Album Review: 'Man In Black: Live In Denmark 1971' - Johnny Cash

The snapshot this live album depicts is Johnny Cash at the height of his powers...

By Jared Olmsted - Dec 4, 2015
Photo by Sandy Speiser
Live Album Review: 'Man in Black: Live in Denmark 1971' by Johnny Cash The snapshot this live album depicts is Johnny Cash at the height of his powers...

In this day and age, it’s hard to argue that Johnny Cash isn’t a timeless American icon. The fact that many of us from the current generation have heard of him at all is largely due to the efforts of famed music producer and artist whisperer Rick Rubin. His collaboration with Johnny Cash started in 1994 and lasted until Mister Cash’s death in 2003. Together they released six albums that reached back into Cash’s long life and career. Like many, what brought him to my attention were the expertly chosen covers Rubin had Cash perform—among them, songs by Neil Young, Depeche Mode, and Nine Inch Nails.

It’s the latter that Johnny Cash covered in 2002, a Trent Reznor penned dirge called “Hurt,” which catapulted him into the forefront of my particular budding musical mind thus transcending the ageist tag of “grandpa music” that I had previously put on this kind of music. As my own hard of hearing Gramps would say after he asked someone to repeat themselves for the umpteenth time, “Pardon me for bein’ in town!”

Fast forward to the present. I’m mightily chilling, streamin’ 2012’s Killing Them Softly. (I have a thing for the typecast and amazing thespian junkie Ben Mendelsohn, of recent “Bloodline” fame.) What comes on during the flick? Johnny Cash’s “The Man Comes Around.” In this instance, the song could have inspired the main premise for the film; centered on the hired mob hitman played by Brad Pitt. This being one of the many prime examples of how utterly influential the songs and, specifically, the lyrics of Johnny Cash can be—still strengthening the premise in pop cultural artifacts of the present day.

However, the song, being one of the last that Johnny Cash ever wrote, has a chilling effect when you ponder what he might have been unknowingly foreshadowing. Next thing I know, my horn buzzes with a new text from my editor. I get goosebumps, as I’ve been tasked with combing through the latest posthumous Johnny Cash release, another in what is becoming his trademark album from beyond the grave; the live album.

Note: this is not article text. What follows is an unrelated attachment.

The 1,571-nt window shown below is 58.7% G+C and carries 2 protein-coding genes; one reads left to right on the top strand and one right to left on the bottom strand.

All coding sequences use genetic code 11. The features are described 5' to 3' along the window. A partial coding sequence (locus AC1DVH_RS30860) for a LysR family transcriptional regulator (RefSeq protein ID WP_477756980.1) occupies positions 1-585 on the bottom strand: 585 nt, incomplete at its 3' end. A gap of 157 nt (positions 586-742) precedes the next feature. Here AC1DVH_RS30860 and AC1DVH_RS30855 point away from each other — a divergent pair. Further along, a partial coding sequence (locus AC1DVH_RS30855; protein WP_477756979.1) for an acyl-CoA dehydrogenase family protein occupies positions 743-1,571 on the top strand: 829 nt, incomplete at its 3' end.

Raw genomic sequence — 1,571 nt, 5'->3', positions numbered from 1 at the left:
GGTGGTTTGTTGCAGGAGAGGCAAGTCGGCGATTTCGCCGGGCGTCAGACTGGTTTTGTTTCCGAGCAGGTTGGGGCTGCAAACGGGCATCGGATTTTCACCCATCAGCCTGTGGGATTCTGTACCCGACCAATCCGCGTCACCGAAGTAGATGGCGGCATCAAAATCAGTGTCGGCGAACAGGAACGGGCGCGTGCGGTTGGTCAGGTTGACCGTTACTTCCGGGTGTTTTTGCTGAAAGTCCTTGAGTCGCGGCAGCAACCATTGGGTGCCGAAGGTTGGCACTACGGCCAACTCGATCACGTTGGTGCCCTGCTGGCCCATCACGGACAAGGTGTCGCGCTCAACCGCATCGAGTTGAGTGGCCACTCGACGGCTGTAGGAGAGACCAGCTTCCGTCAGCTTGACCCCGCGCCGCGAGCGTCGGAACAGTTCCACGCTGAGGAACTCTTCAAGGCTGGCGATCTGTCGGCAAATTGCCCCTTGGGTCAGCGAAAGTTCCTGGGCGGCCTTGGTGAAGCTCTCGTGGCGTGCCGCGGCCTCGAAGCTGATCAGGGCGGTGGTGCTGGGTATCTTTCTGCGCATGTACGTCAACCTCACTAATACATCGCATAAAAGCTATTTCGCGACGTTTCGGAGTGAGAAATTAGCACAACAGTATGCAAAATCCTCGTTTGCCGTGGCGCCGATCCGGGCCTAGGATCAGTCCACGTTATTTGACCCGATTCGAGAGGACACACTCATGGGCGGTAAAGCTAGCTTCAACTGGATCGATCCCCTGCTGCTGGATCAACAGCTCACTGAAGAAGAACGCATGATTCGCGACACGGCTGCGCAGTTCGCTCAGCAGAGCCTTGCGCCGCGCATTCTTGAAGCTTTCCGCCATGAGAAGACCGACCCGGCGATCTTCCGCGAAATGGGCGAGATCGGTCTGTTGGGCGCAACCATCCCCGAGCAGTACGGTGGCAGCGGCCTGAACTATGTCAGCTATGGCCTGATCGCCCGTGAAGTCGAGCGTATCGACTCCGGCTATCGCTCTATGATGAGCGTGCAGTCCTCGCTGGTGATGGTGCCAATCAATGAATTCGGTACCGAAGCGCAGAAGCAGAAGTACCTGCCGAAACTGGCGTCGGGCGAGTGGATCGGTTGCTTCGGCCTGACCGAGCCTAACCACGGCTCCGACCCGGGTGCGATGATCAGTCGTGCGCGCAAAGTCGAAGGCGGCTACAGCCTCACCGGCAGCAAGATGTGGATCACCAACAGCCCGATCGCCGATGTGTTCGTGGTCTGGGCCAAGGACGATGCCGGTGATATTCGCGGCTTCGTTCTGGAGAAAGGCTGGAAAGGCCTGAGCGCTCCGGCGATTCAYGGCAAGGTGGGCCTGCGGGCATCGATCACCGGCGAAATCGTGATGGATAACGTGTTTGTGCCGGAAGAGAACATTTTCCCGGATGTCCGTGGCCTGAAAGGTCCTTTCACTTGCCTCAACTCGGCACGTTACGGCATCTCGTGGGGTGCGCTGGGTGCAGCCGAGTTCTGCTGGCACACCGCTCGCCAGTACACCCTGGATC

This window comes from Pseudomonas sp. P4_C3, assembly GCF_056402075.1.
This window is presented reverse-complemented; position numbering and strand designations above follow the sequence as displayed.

Man in Black: Live in Denmark 1971 is the audio taken from a Danish television appearance Cash made in...you guessed it, 1971. Previously available in DVD form, this collection of live recordings is now available on CD and via streaming services.

 

The snapshot this live album depicts is Johnny Cash at the height of his powers after the commercially reinvigorating live "prison" albums, arguably his most famous, At Folsom Prison (1968) and At San Quentin (1969).

For this unsuspecting live television audience of Danes, he barrels politely through both his gospel roots and more iconic fare, like the title track "Man in Black". (Can anybody listen to this song anymore without giggling to themselves and thinking of Danny McBride's Kenny Powers character on HBO? Yet another example of this legend’s continuing influence, at least in America.)

Along for the ride are Cash’s wife, June Carter Cash, and the rest of the Carter family, as well as rockabilly legend Carl Perkins, who had been touring with the Cash family for some time by 1971. Perkins performed a couple songs on the album, including that infectious bopper “Blue Suede Shoes ” made famous by The King himself, Elvis Presley.

Also on that European tour in 1971 and, subsequently, this live album, are the Statler Brothers—performing classics like “Flowers on the Wall”, (the absolute perfect Grandpa song that references both solitaire and Captain Kangaroo), and chart-topper, “Bed of Roses.”

With the action-packed family affair, the Cash clan was ready with the quick draw, unleashing a hail of hits like “A Boy Named Sue,” “I Walk the Line,” (lookin’ at you Joaquin Phoenix and Reese Witherspoon), and “Folsom Prison Blues.”

All the while, Johnny Cash treats the opportunity like a VH1 episode of “Behind the Music,” giving the small, Danish television audience backstory for the songs, and even tenderly attempting to speak their mother tongue, for which his wife playfully teases him. I almost melted my first listen through Man in Black: Live in Denmark 1971, as the album’s songs and banter between them make you feel as if you’re there, laughing and clapping along with the band.

 

Earlier this year, Rick Rubin had an observation about the strength of the Johnny Cash catalog on genius.com, “What I came to realize about that whole Johnny Cash experience was that he was a great storyteller. The song didn’t matter—all that mattered were the words.”

And so it goes, melody be damned, the man that gave a voice to the downtrodden will continue bellowing validation to future storytellers, as the tales are passed through the generations, one underdog to the next. This reminds me, I just ran outta that special laundry detergent for my largely black wardrobe. Don’t wanna disappoint Mister Cash and let them fade. Be right back…

Scoop up your very own copy of 'Man in Black: Live in Denmark 1971' now!

Jared Olmsted

Jared Olmsted grew up under the umbrage of pomegranate and oak trees in a forgotten suburb of Los Angeles so small, it must be referred to with a hyphen ~ Sunland-Tujunga. His first live concert was an early '90s Barrington Levy gig... BROADER THAN BROADWAY! [Please don't hold that against him]

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